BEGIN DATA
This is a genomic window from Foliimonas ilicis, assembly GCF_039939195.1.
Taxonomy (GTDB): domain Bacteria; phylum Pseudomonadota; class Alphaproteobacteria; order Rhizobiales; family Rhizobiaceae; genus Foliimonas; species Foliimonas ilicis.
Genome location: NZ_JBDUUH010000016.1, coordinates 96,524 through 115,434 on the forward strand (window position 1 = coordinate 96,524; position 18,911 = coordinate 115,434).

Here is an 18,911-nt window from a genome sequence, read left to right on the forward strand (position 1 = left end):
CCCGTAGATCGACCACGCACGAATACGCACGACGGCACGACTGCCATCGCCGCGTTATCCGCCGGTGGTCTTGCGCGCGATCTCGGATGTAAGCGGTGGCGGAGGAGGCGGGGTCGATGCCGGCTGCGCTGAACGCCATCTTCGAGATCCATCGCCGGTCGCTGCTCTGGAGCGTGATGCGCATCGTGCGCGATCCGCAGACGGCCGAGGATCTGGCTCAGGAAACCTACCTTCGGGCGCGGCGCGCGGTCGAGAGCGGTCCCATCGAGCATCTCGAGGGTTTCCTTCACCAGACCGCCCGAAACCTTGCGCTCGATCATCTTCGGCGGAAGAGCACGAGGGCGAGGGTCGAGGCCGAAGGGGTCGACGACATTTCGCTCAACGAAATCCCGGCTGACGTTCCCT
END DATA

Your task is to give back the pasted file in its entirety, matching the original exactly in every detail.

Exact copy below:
This is a genomic window from Foliimonas ilicis, assembly GCF_039939195.1.
Taxonomy (GTDB): domain Bacteria; phylum Pseudomonadota; class Alphaproteobacteria; order Rhizobiales; family Rhizobiaceae; genus Foliimonas; species Foliimonas ilicis.
Genome location: NZ_JBDUUH010000016.1, coordinates 96,524 through 115,434 on the forward strand (window position 1 = coordinate 96,524; position 18,911 = coordinate 115,434).

Here is an 18,911-nt window from a genome sequence, read left to right on the forward strand (position 1 = left end):
CCCGTAGATCGACCACGCACGAATACGCACGACGGCACGACTGCCATCGCCGCGTTATCCGCCGGTGGTCTTGCGCGCGATCTCGGATGTAAGCGGTGGCGGAGGAGGCGGGGTCGATGCCGGCTGCGCTGAACGCCATCTTCGAGATCCATCGCCGGTCGCTGCTCTGGAGCGTGATGCGCATCGTGCGCGATCCGCAGACGGCCGAGGATCTGGCTCAGGAAACCTACCTTCGGGCGCGGCGCGCGGTCGAGAGCGGTCCCATCGAGCATCTCGAGGGTTTCCTTCACCAGACCGCCCGAAACCTTGCGCTCGATCATCTTCGGCGGAAGAGCACGAGGGCGAGGGTCGAGGCCGAAGGGGTCGACGACATTTCGCTCAACGAAATCCCGGCTGACGTTCCCT